Titus Z. Taggart, an 18-year veteran of the State Police who was fired last summer after an internal investigation into allegations he was involved with off-duty parties with prostitutes, was sentenced in Erie County Court Wednesday to three years’ probation.

Judge Kenneth F. Case also ordered Taggart to perform 300 hours of community service.

Taggart, 42, of Buffalo, had faced up to a year in jail and a $1,000 fine after admitting to a misdemeanor count of promoting prostitution.

Case rebuked Taggart for dishonoring the State Police uniform but decided against jailing him, given the financial losses the ex-trooper has suffered with the loss of his job. The judge also cited many letters he has received on Taggart’s behalf. A State Police investigation revealed that Taggart organized, advertised and supervised exotic dance parties involving dancers and prostitutes.

The Erie County District Attorney’s Office agreed to the plea because Taggart’s police career is over, and he has suffered severe financial consequences as a result of his firing, prosecutor Paul E. Bonanno said in December when Taggart pleaded guilty.

Taggart, a resident of the Bailey-Kensington neighborhood, apologized to his family, friends and the State Police at the sentencing. He also thanked his church community, Mount Zion Church of God Holiness, for its support.

“He spoke from the heart,” said his lawyer, Michael G. O’Rourke.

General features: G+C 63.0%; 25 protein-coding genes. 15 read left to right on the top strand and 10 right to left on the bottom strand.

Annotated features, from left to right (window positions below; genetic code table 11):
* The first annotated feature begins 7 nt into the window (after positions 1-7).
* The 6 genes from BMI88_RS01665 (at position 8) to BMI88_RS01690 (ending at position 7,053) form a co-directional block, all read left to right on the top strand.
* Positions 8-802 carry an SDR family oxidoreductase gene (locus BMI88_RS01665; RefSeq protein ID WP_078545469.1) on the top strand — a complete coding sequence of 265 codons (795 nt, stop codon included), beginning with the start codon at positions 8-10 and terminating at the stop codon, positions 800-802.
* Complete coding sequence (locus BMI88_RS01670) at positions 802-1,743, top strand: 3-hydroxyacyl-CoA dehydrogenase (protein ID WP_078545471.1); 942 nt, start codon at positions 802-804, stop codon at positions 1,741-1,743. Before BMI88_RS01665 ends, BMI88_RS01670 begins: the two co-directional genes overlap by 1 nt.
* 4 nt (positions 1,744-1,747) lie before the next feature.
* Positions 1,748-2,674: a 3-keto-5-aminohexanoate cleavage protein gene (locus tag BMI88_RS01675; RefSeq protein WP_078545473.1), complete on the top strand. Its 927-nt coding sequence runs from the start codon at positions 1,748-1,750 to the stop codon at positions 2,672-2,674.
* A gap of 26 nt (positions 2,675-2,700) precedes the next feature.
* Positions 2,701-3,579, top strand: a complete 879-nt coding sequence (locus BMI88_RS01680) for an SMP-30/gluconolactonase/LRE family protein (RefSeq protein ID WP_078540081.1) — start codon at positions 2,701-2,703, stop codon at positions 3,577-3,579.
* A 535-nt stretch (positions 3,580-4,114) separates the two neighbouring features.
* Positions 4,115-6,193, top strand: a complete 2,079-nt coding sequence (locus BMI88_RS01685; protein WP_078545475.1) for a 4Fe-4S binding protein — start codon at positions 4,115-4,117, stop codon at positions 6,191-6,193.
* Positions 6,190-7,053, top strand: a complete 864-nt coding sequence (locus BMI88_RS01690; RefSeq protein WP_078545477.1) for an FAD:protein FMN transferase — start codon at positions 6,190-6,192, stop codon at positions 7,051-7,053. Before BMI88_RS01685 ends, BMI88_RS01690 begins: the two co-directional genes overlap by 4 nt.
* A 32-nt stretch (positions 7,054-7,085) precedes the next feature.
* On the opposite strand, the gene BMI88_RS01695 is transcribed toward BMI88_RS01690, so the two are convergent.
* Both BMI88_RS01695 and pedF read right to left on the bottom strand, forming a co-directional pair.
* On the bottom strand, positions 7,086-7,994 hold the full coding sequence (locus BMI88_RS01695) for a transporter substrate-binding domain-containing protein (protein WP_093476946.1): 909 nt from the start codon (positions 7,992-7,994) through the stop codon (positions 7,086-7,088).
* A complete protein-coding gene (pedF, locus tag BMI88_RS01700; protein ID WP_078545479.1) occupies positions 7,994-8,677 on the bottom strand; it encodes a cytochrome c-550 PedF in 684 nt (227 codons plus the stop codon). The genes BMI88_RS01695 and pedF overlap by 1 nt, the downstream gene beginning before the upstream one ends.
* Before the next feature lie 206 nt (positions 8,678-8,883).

Currently unemployed, Taggart is suffering from a medical condition that evolved from a kidney transplant 14 years ago, according to O’Rourke.

“He is on a number of medications, and it makes for a difficult situation,” the attorney said.

He is the son of Arthur L. Taggart, a well-respected colonel in the State Police who is now retired.

The older Taggart and his wife were present in court for the sentencing.

“His father was absolutely supportive and 100 percent behind Titus throughout this whole ordeal,” O’Rourke said.

Taggart hopes to work with young people in the Buffalo community to fulfill the community service portion of his sentence.

“His hope is that they could benefit in a positive way from all his life experiences,” O’Rourke said. The attorney pointed out that, except for what undid his client’s career, he was never in any type of trouble.

“For 18 years, he had an unblemished record. After the kidney transplant, he could have gone out on a medical retirement but fought his way back, and really it was a courageous rehabilitation to get back on the job,” O’Rourke said.

The attorney said he was unable to offer any explanation why Taggart engaged in the deeds that ended his law enforcement career.

O’Rourke said: “It was so out of character.”